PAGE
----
Current CT scanners incorporate automatic tube current modulation (ATCM) systems to aid in maintaining consistent image quality throughout scans by optimizing the radiation level for tissue attenuation and patients of varying size. In principle, the tube current is adjusted automatically to that appropriate for the X-ray attenuation of the patient cross-section being scanned. The ATCM systems for different CT manufacturers vary in their modes of operation. Those used at present can be divided into two groups, based on different image quality criteria.,, The tube current is adjusted to achieve the reference image quality throughout each scan. The ATCM systems of Toshiba and GE scanners aim to maintain a constant image noise level selected by the operator through varying the tube current within minimum and maximum levels also set by the operator. In contrast, the ATCM systems of Philips and Siemens scanners use an image quality level selected by the operator that is linked to a reference mAs for parts of the patient that have a similar attenuation to that of a reference patient stored by the scanner. This system varies tube current with patient attenuation according to a predetermined relationship and accepts higher noise levels for more attenuating parts of the patient.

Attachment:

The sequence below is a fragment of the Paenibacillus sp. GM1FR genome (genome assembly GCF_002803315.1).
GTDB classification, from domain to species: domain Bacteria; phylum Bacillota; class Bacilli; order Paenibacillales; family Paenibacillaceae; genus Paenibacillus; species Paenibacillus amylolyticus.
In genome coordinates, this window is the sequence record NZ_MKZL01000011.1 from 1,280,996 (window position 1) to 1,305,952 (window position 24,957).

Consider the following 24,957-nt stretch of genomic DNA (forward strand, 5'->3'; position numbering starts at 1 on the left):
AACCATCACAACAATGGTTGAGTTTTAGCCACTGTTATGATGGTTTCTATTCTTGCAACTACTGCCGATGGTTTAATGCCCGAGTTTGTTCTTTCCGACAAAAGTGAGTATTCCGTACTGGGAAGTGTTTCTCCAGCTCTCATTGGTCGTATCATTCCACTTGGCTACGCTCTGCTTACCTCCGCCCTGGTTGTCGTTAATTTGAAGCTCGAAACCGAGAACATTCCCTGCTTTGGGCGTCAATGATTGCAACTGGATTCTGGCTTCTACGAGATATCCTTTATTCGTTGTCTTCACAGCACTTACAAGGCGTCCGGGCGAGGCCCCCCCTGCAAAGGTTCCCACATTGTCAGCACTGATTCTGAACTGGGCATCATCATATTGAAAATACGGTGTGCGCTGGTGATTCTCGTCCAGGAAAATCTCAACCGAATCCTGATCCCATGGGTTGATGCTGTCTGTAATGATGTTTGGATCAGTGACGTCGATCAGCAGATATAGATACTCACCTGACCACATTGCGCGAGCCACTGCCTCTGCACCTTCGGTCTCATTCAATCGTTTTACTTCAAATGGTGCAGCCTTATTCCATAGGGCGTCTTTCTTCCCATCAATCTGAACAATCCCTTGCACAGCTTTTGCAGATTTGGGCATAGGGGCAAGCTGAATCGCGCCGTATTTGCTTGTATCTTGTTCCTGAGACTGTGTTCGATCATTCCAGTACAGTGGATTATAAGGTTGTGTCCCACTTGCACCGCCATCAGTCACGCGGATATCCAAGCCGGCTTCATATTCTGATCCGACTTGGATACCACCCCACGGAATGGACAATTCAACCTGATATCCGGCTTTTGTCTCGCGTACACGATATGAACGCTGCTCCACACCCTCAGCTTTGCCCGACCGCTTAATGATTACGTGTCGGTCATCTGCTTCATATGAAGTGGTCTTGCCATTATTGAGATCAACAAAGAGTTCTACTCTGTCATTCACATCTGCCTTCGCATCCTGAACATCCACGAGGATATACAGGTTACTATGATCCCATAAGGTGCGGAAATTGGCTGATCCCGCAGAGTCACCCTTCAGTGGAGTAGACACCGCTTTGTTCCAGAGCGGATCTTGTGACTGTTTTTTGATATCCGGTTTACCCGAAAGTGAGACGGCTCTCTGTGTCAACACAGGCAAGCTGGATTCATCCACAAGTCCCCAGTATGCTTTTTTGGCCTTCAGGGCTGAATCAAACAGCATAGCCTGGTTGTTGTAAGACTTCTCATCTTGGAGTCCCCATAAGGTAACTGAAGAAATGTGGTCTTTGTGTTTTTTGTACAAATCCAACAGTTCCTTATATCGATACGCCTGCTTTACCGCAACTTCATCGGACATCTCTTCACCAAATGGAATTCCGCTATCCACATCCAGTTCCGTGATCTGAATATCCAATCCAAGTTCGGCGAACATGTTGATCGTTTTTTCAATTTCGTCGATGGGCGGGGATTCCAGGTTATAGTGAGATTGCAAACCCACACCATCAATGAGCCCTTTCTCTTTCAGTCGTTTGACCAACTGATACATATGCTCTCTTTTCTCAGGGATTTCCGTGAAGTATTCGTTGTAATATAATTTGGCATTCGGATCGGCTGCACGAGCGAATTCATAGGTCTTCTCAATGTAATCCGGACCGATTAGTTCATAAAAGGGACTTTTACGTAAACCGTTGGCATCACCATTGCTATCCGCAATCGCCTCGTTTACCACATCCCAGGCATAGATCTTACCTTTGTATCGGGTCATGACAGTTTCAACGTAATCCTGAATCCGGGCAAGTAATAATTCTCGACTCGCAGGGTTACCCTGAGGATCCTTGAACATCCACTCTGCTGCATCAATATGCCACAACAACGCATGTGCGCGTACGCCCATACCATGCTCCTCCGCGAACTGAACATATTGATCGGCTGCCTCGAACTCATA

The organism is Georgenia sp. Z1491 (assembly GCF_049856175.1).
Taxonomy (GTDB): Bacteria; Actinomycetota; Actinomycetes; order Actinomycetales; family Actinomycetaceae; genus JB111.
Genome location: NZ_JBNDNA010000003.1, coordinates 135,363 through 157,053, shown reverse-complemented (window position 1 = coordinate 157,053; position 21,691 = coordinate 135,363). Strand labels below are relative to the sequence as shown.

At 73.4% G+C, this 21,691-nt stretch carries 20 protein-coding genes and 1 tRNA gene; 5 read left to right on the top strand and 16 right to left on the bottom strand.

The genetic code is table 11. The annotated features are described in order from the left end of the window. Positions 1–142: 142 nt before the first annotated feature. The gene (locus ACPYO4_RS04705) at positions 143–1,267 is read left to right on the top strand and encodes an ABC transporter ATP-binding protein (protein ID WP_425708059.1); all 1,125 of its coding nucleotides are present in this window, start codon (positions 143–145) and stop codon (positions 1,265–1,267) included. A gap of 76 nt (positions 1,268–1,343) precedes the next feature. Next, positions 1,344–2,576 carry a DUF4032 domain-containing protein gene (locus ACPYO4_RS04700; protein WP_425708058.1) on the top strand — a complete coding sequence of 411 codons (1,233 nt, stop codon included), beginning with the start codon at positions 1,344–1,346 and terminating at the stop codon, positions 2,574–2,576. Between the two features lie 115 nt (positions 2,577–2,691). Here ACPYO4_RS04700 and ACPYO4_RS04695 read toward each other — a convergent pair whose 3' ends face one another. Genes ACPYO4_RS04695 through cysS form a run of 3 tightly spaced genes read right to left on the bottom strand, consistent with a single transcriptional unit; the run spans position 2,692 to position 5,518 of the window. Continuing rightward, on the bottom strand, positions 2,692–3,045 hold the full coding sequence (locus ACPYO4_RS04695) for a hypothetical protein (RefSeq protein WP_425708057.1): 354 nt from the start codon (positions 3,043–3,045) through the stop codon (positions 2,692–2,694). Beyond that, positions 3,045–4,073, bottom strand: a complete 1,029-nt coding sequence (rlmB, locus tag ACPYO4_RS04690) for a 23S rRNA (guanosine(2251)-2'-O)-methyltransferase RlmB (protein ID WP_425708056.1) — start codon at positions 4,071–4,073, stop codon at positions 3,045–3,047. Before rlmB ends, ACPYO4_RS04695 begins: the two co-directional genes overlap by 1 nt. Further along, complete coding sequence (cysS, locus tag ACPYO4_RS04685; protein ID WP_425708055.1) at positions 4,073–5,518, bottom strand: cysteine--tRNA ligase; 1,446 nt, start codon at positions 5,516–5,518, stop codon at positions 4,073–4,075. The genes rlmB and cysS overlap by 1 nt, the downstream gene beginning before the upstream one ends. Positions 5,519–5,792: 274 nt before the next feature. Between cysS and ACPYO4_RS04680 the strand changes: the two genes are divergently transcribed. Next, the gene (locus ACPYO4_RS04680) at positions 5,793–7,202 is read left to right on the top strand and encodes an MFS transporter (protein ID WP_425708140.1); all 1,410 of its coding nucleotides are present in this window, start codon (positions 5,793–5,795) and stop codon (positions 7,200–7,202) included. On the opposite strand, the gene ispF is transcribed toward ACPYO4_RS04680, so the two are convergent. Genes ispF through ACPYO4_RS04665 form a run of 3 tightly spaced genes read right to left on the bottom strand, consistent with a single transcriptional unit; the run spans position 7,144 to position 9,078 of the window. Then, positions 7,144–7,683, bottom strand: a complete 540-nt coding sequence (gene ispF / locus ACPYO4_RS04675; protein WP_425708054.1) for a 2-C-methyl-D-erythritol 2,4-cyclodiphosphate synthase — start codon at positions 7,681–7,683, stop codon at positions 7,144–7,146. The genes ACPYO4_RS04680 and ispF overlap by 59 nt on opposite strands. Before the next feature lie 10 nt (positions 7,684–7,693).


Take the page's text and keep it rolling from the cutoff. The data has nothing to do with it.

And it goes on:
The objectives of this study were to investigate the relationships between SSDE, CTDIvol, and patient size for two CT scanners with different types of ATCM system, and demonstrate how variations in the displayed dosimetry parameters differ from the actual changes in magnitudes of patient organ doses. This is particularly significant for Asian populations since the stature of a typical adult is substantially different from that of an adult from a western population on which the dimensions of the standard dosimetry phantom is based. Values of the SSDE have been compared with mean absorbed doses for organs fully covered by the primary beam, derived using equations proposed by Turner et al. differences in the manner in which noise levels vary with a patient size between the two scanners have also been studied.
| Materials and Methods|| |